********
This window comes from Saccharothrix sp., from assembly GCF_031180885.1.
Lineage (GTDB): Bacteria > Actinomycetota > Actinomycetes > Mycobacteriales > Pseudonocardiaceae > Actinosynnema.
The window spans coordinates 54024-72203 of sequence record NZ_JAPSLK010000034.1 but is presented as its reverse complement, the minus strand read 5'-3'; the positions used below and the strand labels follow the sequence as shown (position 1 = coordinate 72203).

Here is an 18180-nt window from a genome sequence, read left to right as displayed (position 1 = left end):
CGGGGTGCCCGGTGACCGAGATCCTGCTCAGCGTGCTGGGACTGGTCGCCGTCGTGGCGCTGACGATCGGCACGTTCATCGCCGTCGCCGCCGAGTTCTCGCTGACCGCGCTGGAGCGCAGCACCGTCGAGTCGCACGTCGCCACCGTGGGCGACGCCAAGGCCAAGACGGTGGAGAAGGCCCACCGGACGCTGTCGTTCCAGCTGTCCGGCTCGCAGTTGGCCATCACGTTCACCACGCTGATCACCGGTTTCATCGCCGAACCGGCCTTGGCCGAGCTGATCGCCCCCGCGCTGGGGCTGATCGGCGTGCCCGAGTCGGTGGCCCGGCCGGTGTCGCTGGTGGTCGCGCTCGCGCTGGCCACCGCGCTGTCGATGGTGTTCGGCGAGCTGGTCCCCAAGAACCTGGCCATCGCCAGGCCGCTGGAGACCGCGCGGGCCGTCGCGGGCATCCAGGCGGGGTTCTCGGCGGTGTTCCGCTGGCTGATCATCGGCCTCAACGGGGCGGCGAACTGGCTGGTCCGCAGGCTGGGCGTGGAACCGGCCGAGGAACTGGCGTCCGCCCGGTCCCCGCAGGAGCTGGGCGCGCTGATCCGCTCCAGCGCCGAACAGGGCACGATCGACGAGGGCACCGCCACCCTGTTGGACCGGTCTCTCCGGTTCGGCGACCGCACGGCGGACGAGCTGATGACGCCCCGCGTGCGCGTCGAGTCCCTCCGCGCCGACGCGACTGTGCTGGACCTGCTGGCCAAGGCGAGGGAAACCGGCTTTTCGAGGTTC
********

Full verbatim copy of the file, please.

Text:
This window comes from Saccharothrix sp., from assembly GCF_031180885.1.
Lineage (GTDB): Bacteria > Actinomycetota > Actinomycetes > Mycobacteriales > Pseudonocardiaceae > Actinosynnema.
The window spans coordinates 54024-72203 of sequence record NZ_JAPSLK010000034.1 but is presented as its reverse complement, the minus strand read 5'-3'; the positions used below and the strand labels follow the sequence as shown (position 1 = coordinate 72203).

Here is an 18180-nt window from a genome sequence, read left to right as displayed (position 1 = left end):
CGGGGTGCCCGGTGACCGAGATCCTGCTCAGCGTGCTGGGACTGGTCGCCGTCGTGGCGCTGACGATCGGCACGTTCATCGCCGTCGCCGCCGAGTTCTCGCTGACCGCGCTGGAGCGCAGCACCGTCGAGTCGCACGTCGCCACCGTGGGCGACGCCAAGGCCAAGACGGTGGAGAAGGCCCACCGGACGCTGTCGTTCCAGCTGTCCGGCTCGCAGTTGGCCATCACGTTCACCACGCTGATCACCGGTTTCATCGCCGAACCGGCCTTGGCCGAGCTGATCGCCCCCGCGCTGGGGCTGATCGGCGTGCCCGAGTCGGTGGCCCGGCCGGTGTCGCTGGTGGTCGCGCTCGCGCTGGCCACCGCGCTGTCGATGGTGTTCGGCGAGCTGGTCCCCAAGAACCTGGCCATCGCCAGGCCGCTGGAGACCGCGCGGGCCGTCGCGGGCATCCAGGCGGGGTTCTCGGCGGTGTTCCGCTGGCTGATCATCGGCCTCAACGGGGCGGCGAACTGGCTGGTCCGCAGGCTGGGCGTGGAACCGGCCGAGGAACTGGCGTCCGCCCGGTCCCCGCAGGAGCTGGGCGCGCTGATCCGCTCCAGCGCCGAACAGGGCACGATCGACGAGGGCACCGCCACCCTGTTGGACCGGTCTCTCCGGTTCGGCGACCGCACGGCGGACGAGCTGATGACGCCCCGCGTGCGCGTCGAGTCCCTCCGCGCCGACGCGACTGTGCTGGACCTGCTGGCCAAGGCGAGGGAAACCGGCTTTTCGAGGTTC